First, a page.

Sunday, August 15, 2010

14th August 2010

Romans were always sensitive to the controllability of any territory that abutted their empire. What on earth would they have made of Afghanistan? Let alone its army?

Rex sociusque et amicus, ‘king, ally and friend’ was the honorific term applied to the ruler of people on the edge of their empire who agreed to come on board. The relationship was a delicate quid pro quo: Rome ensured that their new best friend remained securely in power, as long as he had a grip on his people, remained loyal to Rome and jumped when asked. The push-pull between Rome and the Parthian empire over Armenia offers a good example, both sides keen to have ‘their man’ in charge and make it look as if they were in control—for propaganda purposes if for nothing else—but without actually threatening the peace.

Economics came strongly into it. The point is that Roman soldiers living on the borders needed supplying, and it did not matter much where supplies came from. Further, such exchange helped to cement relationships on both sides. So networks of highly-respected ‘friends’ were in place even across what looks like the natural barrier of the Rhine-Danube. Another advantage was maintaining military strength. There was a good living to be made in the Roman army, and Romans knew the fighting worth of other armies, especially if they were German. But there was no point in playing these games if the stability of such kingdoms could not be relied upon or it had nothing to offer. It was then a matter of cutting losses (Scotland is a good example) or moving in full time.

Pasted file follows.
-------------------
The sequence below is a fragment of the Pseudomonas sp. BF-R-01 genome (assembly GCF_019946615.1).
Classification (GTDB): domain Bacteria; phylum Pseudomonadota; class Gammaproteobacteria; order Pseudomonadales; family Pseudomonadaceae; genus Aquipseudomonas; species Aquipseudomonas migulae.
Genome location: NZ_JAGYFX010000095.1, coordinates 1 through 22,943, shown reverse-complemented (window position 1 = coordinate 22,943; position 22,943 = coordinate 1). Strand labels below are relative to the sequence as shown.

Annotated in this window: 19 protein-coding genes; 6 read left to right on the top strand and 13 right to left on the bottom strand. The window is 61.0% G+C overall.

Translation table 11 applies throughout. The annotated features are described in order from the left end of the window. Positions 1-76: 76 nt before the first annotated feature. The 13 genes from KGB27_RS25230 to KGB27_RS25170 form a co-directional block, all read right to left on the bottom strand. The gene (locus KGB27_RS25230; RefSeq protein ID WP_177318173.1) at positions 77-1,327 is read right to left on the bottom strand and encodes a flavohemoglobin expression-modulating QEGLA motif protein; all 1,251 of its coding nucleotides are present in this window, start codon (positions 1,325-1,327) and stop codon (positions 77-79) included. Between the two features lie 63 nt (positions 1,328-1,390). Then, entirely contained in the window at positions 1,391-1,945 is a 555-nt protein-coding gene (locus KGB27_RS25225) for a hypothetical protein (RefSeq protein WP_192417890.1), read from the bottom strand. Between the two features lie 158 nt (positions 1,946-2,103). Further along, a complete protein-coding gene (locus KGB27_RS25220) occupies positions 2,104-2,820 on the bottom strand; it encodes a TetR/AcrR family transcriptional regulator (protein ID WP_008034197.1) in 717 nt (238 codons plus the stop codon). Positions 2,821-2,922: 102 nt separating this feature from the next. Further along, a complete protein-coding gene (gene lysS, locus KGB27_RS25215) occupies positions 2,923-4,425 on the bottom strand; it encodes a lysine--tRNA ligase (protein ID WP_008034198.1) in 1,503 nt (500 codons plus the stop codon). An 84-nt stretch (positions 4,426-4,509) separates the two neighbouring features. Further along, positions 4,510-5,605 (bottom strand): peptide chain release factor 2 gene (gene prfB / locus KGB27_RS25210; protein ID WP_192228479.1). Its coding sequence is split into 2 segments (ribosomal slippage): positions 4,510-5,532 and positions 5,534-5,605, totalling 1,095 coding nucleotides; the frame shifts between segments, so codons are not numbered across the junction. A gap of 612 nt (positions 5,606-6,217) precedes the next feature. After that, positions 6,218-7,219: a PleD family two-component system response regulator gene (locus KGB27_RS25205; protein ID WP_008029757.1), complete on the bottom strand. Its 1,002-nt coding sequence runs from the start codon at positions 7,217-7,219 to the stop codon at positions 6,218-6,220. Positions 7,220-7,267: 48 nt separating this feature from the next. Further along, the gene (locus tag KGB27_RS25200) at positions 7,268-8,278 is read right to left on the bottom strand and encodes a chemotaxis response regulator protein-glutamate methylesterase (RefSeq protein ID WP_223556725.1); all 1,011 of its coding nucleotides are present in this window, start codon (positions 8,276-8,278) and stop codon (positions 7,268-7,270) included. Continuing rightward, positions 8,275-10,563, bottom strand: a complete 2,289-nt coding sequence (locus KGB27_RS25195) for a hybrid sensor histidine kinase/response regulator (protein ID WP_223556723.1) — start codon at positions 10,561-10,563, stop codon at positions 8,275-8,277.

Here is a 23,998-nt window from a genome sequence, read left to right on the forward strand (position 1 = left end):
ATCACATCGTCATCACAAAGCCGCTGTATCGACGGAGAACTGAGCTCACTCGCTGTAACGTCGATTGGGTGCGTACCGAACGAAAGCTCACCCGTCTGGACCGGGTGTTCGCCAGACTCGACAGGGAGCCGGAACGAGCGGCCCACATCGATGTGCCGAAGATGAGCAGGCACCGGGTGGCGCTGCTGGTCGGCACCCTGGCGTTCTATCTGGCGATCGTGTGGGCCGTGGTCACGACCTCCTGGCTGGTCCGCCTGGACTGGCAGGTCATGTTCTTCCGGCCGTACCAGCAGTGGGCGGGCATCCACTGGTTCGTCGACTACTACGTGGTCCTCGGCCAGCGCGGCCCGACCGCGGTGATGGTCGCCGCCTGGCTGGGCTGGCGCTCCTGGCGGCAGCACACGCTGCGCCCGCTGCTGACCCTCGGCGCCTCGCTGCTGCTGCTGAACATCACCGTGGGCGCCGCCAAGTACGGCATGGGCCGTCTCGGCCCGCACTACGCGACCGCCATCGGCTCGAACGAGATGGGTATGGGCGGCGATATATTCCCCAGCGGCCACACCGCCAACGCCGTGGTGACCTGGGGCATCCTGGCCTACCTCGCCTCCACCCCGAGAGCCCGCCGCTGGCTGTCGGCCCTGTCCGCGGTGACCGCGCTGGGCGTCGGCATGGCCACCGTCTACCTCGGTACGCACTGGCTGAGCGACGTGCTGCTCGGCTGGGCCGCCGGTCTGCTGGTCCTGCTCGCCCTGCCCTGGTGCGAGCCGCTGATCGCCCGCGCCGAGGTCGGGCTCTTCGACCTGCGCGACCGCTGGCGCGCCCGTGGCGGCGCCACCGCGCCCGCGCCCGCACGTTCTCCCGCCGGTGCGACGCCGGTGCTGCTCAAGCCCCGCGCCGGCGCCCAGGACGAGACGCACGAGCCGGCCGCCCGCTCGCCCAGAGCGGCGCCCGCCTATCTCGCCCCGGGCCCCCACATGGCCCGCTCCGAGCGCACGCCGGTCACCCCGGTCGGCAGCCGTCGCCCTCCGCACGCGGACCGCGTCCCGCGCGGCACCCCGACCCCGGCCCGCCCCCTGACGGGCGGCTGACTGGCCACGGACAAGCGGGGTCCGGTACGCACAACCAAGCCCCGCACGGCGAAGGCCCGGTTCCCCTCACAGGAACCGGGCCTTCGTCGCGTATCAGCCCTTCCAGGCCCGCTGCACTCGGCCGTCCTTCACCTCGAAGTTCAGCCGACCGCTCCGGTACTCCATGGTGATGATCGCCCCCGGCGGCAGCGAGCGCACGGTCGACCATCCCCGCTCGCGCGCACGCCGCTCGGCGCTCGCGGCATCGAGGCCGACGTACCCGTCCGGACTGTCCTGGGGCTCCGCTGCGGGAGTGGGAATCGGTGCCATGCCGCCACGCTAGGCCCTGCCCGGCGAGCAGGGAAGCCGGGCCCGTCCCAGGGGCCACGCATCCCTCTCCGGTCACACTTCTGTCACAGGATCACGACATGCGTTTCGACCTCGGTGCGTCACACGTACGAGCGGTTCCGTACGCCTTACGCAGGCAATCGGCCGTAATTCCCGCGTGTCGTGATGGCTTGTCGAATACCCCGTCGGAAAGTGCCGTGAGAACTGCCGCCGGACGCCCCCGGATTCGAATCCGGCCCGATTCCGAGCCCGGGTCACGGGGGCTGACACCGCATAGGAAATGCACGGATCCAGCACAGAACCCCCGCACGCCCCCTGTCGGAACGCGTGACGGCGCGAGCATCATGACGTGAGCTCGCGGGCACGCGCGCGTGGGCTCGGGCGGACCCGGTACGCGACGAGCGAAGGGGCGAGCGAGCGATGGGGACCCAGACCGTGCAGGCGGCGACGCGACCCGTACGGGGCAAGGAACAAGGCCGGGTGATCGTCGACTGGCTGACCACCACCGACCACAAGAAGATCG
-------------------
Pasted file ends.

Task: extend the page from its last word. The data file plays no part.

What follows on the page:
President Karzai barely controls Kabul, let alone the country. An ‘economy’ hardly exists. And even if the West could bring prosperity to such a poor region, what would that guarantee? As for training up an army in a congenitally unstable region in the hope that it will remain on ‘our’ side when we are gone, Romans would have thought us deranged. Had they wanted a local army, they would have drafted Afghans, Gurhka-style, into the British army and sent them for training far away (as they often did to captives). As it is, we are merely creating mercenaries for hire by anyone who will want them.

Sunday, August 8, 2010

7th August 2010

So we are all going to have to work longer, and everyone is thrilled? The ancients would have thought us barking.

The 7thC BC Greek farmer-poet Hesiod laid down the marker when he lamented that he lived in the age of iron, when men ‘will never cease from toil and misery by day and night’. The reason is that, in the pre-industrial ancient world, there were, effectively, no such things as ‘jobs’. Virtually everyone, bar the rich, lived off the soil. So ‘work’ was not a matter of choice. If you did not work, you died, though an epitaph highlighted the benefits: sweet repose, no fear of starvation, permanent, rent-free accommodation—so never in debt! Popular morality rammed home the point. Aesop contrasted the ant who worked to prepare for the winter with the grasshopper who sang the summer away and paid the price.

Further, if you did work for a wage, you would be working for others. That implied you could not stand on your own two feet. You were dependent on someone else, i.e. no longer free. It was as if you were the lowest of the low—a slave. In other words, you were not regarded as a free man, freely and proudly selling your labour: you were in fact selling your person. Better to see yourself as a noble, hard-working, self-sufficient farmer—an image Romans keenly polished—than that.